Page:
3rd Sunday of Easter
Last Sunday Jesus said to us “Blessed are those who have not seen and yet have come to believe!”. And also last Sunday, a bishop summarized his ideas in his homily saying: “See to believe or believe to see?”. I think that these words are inviting to reflection and have much to do with the Gospel we hear this Sunday.
If we go over this text, we realize that Jesus is surprised by the fact that his disciples, his friends, are not able to believe that He is alive, that He has risen. Luke’s narration tells us that when the disciples saw Jesus, they were “startled and terrified” and thought that they were seeing a ghost. So, Jesus surprised by them not believing that He is alive says to them: “Why are you frightened and why do doubts arise in your hearts? Look at my hands and my feet: see that it is I myself. Touch me and see, for a ghost does not have flesh and bones as you see that I have.” For the disciples it's easier to believe that they see a ghost than to believe that Jesus has risen…. This scene in the Gospel once more reminds me of Chesterton’s quotation: “When a man stops believing in God, he doesn't then believe in nothing, he believes anything.” And this frequently continues to happen: many people who stop believing in God and despise religion, they end up believing in ghosts, spirits, demons and every kind of superstition.
Even in the Gospel according to Mark we are told that Jesus “appeared to the eleven as they were sitting at the table, and he upbraided them for their lack of faith and stubbornness, because they had not believed those who saw him after he had risen”. And more, in today’s narration Jesus shows them his hands and feet and, “while in their joy they were disbelieving and still wondering”, he ate in their presence a piece of broiled fish.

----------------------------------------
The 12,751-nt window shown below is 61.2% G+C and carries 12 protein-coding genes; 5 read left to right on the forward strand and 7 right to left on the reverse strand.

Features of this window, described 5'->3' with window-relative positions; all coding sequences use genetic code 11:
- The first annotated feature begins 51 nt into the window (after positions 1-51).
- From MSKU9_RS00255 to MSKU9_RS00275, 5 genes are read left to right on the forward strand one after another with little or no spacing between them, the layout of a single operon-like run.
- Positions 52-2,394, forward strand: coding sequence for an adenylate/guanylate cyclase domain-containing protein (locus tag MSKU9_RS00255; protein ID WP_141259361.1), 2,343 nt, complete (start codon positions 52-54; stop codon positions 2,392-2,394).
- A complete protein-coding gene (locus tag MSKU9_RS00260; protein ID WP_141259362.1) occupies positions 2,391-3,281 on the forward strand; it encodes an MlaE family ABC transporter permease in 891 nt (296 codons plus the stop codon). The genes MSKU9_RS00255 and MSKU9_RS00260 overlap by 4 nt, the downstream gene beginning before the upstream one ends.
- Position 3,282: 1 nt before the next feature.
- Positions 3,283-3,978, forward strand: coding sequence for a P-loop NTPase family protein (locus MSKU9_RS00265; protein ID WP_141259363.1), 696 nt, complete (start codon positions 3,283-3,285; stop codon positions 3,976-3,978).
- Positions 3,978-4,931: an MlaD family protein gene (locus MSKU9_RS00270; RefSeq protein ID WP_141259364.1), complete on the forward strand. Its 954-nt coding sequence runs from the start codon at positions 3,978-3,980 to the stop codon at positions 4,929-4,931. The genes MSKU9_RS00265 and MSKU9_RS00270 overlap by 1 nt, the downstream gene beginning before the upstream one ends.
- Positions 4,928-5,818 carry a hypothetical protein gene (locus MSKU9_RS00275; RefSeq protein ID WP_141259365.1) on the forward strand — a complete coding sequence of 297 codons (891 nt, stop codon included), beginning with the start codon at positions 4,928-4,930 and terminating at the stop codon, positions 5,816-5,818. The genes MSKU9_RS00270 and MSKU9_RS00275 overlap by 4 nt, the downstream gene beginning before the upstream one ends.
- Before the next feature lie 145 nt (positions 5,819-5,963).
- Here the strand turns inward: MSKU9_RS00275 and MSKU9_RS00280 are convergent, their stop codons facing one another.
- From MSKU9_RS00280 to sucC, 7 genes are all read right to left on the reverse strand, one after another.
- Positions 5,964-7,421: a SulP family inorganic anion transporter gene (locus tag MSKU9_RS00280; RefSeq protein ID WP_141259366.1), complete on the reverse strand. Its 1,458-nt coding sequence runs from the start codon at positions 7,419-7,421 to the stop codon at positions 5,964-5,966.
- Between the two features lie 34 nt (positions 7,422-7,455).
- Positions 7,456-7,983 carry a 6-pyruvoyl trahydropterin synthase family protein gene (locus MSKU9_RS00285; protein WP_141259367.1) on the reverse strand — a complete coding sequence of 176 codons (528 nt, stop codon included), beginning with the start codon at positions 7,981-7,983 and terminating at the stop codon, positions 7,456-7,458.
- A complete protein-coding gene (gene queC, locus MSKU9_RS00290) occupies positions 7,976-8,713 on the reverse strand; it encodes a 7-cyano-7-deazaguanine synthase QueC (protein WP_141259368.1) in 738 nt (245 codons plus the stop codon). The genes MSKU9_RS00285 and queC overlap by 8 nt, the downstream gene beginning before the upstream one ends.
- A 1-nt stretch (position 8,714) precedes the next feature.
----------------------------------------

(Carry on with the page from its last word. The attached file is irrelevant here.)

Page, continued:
I suppose that, if the Risen Jesus appeared now in front of us, it also would be difficult for us to believe that it is Him himself, due to our joy. However, what matters here is to ask ourselves why Jesus is surprised by his disciples’ mistrust.
I would give this answer: in Jesus’ mind and heart there are things that are normal for Him but are not for us. Doubt and mistrust have no space in Jesus’ heart while they are part of our daily life. Jesus, on the contrary, is absolutely convinced of God’s power.
Mistrust perhaps is normal for us (and it isn´t normal for Jesus) because we are used to be disappointed and are used to disappoint. It isn’t like that In Jesus “world”, nor in Jesus’ look, neither in Jesus’ heart, nor in his way of seeing the world and life. He knows that “for God all things are possible” and that his Resurrection was announced in the Bible as He himself tells us today: “Thus it was written, the Messiah is to suffer and to rise from the dead on the third day”.
For that reason, I go back to the words I quoted at the beginning: “See to believe of believe to see?”. To believe in the Risen Jesus it isn’t only “to know” that he is alive. To believe in the Risen Jesus means to look at life, the world and ourselves with Jesus’ look. It means to enter another world; it means to “enter into the Kingdom of God”, as He himself preached before his death and resurrection.
In the Kingdom of God, in which the Risen Jesus reigns, there´s no place for mistrust and doubt. In the Kingdom of the Risen Jesus, we look at life as shown by our own opened and awaken eyes and with our feet firm on the ground; but that same life, everything that happens to us, even our own dark side, our experience of sin, we look at everything with the Risen Jesus’ eyes and heart.
For that reason, the Letter of John, which we hear this Sunday tells us that, “if anyone does sin, we have an advocate with the Father, Jesus Christ, the Righteous.” Jesus is risen and alive with us to dialogue with us through the Church’s sacraments and He is next to the Father to talk and advocate for us.
May we have the same trust as Risen Jesus, the same certainty He has that, whatever may happen, even the worst crosses and dramas in our lives, God’s plans have been fulfilled and they continue fulfilling among us.
Fr. Juan Carlos